• Chapter VI: A Teaching Partnership II: The Studio Lesson.

    • Chapter VII: Specialized Uses of Televised Instruction.

    • Chapter VIII: The Impact of New Educational Technology.

      The preserved draft is of chapters I, II, IV, and the beginning of V (see “Outline” for explanations and subheadings).

  17. See Chetwynd, “Fuller History.” [^]
  18. Gaddis, Loose sheets headed “Ford Foundation Project.” See Chetwynd, “Fuller History,” section on “Ford” for discussion of this document. [^]
  19. Gaddis, loose note headed “The Books”. [^]
  20. Gaddis, loose note headed “VI”. [^]
  21. See Chetwynd, “Friction Problems”. [^]
  22. Gaddis, loose note headed “VI.” Gaddis’ notes themselves contain at least one seemingly unironic use of “tangibilitating,” and throughout his corporate work he never utilizes “use” where “utilization” would do. [^]
  23. He reveals later that he’s fully internalized “them” to make his own professional decisions through the vocabulary: he has hired a school psychologist as “our resident psycho, ahm, keeps an eye on tangibilitating the full utilization potential of our student ahm, body” (175). [^]
  24. See Chetwynd, “Fuller History,” section on “Ford.” [^]
  25. Presumably Whitenack’s name is a source for Principal Whiteback’s: textbook salesman Skinner and dead author Schramm also share names with sources consulted for the Fiasco. [^]
  26. Gaddis, loose note headed “Pages 61–67.” [^]
  27. The only draft version of this passage in the Ford folders contains a clause, absent from the final version, that makes the connection to J R’s overall preoccupations even clearer: the teacher’s dilemma about rendering artistic life a fairytale occurs against the foil of “her own experience that what is worth doing takes work and its toll…” (Gaddis, loose note headed “VI”). The question of what’s “worth doing” punctuates the novel (see for example 359, 477, 621, 710). To further complicate things, among the notes toward J R is another distinct whole-page draft of a Mozart-script-divergence scene. This version is further away from both the Ford and published-novel versions of the scene than they are from each other, making its chronological and compositional relation to them unclear. Handwritten notes to its typed text, though, contain verbatim J R language: “at least if we can’t rise to his level we can drag him down to ours” (Gaddis, loose draft page headed “Regarding the Dminor Piano Concerto”). [^]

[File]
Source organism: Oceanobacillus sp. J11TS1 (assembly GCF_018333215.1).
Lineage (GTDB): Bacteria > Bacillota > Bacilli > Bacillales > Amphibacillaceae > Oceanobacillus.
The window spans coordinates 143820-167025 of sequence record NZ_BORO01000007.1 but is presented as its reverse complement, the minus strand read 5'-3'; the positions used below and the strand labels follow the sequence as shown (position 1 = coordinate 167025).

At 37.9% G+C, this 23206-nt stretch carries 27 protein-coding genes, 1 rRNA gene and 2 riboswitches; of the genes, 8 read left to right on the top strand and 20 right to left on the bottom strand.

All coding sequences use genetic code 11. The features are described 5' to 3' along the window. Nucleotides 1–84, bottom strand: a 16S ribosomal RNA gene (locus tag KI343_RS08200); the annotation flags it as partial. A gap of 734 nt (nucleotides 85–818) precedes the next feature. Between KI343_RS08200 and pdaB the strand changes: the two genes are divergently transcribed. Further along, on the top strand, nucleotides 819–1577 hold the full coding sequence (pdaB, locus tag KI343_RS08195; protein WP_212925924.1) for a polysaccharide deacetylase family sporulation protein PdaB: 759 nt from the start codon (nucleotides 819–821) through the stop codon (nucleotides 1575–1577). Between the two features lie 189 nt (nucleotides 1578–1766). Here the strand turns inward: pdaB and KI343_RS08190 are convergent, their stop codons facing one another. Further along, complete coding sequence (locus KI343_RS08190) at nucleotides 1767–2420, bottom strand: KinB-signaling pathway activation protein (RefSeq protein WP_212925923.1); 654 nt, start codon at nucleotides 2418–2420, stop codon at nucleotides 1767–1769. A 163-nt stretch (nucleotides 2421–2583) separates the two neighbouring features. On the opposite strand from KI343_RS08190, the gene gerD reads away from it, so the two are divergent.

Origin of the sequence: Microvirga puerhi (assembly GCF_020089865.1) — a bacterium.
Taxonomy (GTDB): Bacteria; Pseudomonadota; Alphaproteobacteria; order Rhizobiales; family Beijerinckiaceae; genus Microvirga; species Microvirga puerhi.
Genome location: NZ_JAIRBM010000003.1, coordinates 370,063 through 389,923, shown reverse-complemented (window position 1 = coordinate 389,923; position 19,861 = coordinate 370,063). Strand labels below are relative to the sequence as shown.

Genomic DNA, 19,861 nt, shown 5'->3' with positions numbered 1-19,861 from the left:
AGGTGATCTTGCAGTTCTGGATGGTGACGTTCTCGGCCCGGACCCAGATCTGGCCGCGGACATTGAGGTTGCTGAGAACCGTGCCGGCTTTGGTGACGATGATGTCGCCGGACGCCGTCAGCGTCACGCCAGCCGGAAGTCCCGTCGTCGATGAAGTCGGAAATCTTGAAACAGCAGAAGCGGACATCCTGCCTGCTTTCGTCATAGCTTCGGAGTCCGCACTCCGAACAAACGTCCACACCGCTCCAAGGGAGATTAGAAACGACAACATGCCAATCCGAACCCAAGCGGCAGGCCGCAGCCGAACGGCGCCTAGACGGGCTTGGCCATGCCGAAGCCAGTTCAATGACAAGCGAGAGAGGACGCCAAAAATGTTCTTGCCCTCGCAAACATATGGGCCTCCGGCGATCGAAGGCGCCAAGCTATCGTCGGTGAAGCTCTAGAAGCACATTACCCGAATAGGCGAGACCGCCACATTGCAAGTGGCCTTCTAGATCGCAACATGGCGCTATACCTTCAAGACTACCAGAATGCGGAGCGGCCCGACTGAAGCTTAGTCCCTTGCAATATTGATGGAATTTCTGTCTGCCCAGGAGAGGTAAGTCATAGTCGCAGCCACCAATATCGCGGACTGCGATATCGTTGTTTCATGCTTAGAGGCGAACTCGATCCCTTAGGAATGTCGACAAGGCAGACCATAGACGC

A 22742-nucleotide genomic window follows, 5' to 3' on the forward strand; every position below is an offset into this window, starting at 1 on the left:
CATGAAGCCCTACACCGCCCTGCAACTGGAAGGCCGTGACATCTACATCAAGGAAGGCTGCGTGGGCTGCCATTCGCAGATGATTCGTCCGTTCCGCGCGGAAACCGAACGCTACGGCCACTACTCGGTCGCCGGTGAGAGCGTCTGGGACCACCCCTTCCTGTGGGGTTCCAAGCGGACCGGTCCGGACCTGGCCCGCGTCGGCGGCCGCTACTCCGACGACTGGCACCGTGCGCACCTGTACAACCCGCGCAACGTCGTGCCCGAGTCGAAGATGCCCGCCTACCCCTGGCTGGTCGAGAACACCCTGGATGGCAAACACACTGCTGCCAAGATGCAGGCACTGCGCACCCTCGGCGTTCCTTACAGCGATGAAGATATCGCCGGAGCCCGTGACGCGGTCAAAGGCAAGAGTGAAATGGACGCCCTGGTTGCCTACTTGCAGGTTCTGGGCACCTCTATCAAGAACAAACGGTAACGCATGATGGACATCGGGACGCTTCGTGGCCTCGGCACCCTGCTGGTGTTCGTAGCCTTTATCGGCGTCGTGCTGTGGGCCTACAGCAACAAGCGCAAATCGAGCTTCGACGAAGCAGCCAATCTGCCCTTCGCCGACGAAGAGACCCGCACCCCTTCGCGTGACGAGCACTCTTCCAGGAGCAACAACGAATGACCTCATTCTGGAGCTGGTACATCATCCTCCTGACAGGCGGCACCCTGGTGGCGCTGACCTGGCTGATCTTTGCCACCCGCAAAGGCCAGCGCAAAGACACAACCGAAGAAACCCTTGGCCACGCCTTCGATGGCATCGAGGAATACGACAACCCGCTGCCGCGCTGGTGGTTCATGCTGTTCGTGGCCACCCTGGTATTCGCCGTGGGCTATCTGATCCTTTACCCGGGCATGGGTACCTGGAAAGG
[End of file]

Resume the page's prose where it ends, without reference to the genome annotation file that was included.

28. See Chetwynd, “Friction Problems,” especially the section on “Authorial Implication and Ideological Friction within J R’s Dialogue Forms”. [^]
  29. FW Taylor’s The Principles of Scientific Management (1911) revolutionised industrial work in the early 20th century by organizing workplaces and work duties in the light of scientific testing of efficiency-ratios between worker input and manufactured output: it led to a strong emphasis on having workers do repetitive isolated elements of broader processes, rather than being involved in all stages of the work. In J R Gibbs discusses Taylor in relation to the psychologist of learning EL Thorndike, whose comparable ideas on school structure, in Gibbs’ reductive account, were derived from experiments on chickens (J R 581). [^]
  30. This slippery attempt to promote selfishness through the language of altruism is a Hyde tic, most notably as the school collapses before various investments pay out and he laments “these blacks and radicals trying to head me off at the pass every time I see a chance to score for these youngsters” (my italics, 455). [^]
  31. A phrase used with distrustful inverted commas in Gaddis’ notes for the Fiasco (loose note beginning “people vs technology”). [^]
  32. Ironically, it’s these parents about whom Gaddis, years earlier in the Fiasco, was writing as pupils: “The fact that [they] have grown up with television has made it an accepted routine part of their lives, as old, in effect, as books. They do not see it as a new scientific wonder…” (I-3/4). [^]
  33. This speech itself has its vaguely-attributed origins in the Fiasco’s discussions of “public relations which, as one practitioner has put it, ‘you have whether you want them or not’” (I-9). [^]
  34. Tabbi 27. [^]
  35. Gaddis, loose note headed “TEACHING”. [^]
  36. Gaddis, loose note beginning “a magazine”. [^]
  37. Gaddis, loose note beginning “at school”. [^]
  38. Gaddis, loose note beginning “Coffee Enema.” [^]
  39. Gaddis, “Trickle-Up Economics: JR goes to Washington”. [^]